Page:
Glycosylation is a ubiquitous mammalian post-translational modification that both decorates a majority of expressed proteins and regulates their function. Cellular glycan biosynthesis is facilitated by a few hundred enzymes that are collectively termed 'glycoenzymes'. The expression and activity of these enzymes is controlled at the transcription, translation and post-translation levels. New wet-lab advances are providing analytical methods to collect large-scale data at these multiple levels, relational databases are starting to collate these results, and computer models are beginning to integrate this information across scales in order to gain new knowledge...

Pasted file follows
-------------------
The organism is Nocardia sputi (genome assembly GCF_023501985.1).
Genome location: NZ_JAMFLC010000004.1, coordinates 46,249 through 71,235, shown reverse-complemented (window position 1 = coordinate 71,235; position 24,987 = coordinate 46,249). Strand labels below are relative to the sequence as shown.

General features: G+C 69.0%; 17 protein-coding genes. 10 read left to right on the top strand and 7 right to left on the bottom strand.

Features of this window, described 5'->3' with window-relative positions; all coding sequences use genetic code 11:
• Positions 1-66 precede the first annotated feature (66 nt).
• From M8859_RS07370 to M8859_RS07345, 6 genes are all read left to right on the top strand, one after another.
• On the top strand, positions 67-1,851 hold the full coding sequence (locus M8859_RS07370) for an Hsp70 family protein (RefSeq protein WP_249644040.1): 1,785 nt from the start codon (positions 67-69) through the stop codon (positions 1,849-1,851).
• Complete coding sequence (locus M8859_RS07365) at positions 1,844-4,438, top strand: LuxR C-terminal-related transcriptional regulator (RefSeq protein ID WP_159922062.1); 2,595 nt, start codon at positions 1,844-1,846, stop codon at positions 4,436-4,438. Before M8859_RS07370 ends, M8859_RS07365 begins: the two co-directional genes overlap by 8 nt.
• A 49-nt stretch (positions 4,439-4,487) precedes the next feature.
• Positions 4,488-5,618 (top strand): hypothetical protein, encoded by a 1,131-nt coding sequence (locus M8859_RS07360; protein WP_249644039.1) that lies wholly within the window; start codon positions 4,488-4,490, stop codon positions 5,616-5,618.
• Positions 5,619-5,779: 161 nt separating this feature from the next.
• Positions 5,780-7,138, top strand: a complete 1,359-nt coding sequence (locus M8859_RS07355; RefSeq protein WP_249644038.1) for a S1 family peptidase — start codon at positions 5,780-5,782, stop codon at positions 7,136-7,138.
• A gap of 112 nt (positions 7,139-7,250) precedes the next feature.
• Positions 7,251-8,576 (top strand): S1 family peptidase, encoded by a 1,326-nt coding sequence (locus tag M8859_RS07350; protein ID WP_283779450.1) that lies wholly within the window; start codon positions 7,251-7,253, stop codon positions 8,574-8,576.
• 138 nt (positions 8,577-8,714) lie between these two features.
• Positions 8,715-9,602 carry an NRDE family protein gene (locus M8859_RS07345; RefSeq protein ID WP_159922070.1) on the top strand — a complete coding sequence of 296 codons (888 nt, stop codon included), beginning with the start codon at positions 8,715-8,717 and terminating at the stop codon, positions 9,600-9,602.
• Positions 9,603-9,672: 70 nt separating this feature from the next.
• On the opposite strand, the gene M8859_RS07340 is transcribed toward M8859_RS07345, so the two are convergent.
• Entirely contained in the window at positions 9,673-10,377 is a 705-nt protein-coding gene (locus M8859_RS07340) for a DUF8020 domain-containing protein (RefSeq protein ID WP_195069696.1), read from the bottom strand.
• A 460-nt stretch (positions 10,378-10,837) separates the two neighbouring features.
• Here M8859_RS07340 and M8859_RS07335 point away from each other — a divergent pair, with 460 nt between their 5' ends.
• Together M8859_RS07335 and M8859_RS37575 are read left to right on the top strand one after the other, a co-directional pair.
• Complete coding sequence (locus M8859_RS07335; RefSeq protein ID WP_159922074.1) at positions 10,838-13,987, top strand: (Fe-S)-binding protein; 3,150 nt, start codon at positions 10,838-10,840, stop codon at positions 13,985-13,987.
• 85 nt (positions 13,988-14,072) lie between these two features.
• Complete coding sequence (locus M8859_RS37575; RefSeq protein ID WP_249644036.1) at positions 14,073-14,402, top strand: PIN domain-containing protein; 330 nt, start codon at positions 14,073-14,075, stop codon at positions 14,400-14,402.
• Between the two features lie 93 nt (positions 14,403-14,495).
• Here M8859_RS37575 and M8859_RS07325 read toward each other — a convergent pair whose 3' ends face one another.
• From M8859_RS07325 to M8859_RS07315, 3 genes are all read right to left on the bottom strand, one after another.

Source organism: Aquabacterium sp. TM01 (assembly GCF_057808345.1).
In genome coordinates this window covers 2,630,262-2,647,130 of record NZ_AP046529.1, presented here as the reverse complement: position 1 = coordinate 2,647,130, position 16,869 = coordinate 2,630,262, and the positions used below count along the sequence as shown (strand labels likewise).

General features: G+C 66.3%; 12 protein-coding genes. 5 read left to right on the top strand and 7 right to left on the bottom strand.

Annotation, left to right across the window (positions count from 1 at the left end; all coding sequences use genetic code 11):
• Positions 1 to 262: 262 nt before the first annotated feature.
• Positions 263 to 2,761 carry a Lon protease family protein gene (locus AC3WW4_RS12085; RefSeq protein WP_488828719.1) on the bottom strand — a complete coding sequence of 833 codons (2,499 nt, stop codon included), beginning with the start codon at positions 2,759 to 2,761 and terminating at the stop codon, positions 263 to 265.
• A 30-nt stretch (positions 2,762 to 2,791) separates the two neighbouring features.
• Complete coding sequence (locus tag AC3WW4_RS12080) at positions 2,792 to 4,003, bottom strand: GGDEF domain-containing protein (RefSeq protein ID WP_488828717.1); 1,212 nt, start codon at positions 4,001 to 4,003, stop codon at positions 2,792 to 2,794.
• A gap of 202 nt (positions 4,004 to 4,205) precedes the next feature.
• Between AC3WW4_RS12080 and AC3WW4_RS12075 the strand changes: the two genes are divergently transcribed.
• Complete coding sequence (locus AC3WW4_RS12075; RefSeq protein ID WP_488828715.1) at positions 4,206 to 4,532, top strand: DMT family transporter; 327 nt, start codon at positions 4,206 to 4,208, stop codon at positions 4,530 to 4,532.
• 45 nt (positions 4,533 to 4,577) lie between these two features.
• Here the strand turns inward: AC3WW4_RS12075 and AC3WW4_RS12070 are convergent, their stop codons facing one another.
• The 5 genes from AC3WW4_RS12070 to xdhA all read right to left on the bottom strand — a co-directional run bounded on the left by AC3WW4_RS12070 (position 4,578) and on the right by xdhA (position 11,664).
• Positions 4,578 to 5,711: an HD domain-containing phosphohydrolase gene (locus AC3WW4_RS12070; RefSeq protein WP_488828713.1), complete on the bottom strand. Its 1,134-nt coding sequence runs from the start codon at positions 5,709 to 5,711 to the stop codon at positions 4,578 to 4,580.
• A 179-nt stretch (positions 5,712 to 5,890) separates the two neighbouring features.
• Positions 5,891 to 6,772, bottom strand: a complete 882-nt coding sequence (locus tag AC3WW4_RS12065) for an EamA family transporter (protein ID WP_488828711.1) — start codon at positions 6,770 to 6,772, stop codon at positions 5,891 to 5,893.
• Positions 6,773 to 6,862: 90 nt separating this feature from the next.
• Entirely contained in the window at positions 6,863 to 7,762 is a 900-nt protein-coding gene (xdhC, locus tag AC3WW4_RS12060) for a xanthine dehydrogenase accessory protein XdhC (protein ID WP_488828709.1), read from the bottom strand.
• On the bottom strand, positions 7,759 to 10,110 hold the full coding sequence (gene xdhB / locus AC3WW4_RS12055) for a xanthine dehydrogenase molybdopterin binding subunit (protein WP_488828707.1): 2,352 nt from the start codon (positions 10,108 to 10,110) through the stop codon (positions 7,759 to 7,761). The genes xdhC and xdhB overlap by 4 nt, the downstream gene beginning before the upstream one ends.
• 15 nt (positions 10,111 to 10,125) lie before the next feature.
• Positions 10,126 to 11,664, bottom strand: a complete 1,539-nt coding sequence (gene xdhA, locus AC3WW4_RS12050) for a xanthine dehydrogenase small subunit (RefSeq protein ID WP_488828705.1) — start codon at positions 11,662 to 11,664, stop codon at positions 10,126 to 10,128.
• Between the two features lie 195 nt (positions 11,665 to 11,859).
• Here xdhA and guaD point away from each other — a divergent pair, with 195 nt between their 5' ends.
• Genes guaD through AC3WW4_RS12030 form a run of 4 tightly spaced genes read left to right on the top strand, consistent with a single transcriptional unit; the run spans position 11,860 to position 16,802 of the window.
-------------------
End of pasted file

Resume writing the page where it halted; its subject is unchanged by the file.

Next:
October 13, 2016: Current Opinion in Structural Biology
Pietro Maggi, Pascal Sati, Luca Massacesi
Magnetic resonance imaging (MRI) is an invaluable tool for the diagnosis and monitoring of patients with multiple sclerosis (MS) as well as for the study of the disease pathophysiology. Because of its strong clinical, radiological and histopathological similarities with the human disease, experimental autoimmune encephalomyelitis (EAE) in the common marmoset has been studied more intensively over the past several years. Here, we review the current knowledge on MRI in the marmoset EAE, and we outline the physiopathological significance and translational values of these studies with respect to MS...
October 8, 2016: Journal of Neuroimmunology
Chris McGlory, Michaela C Devries, Stuart M Phillips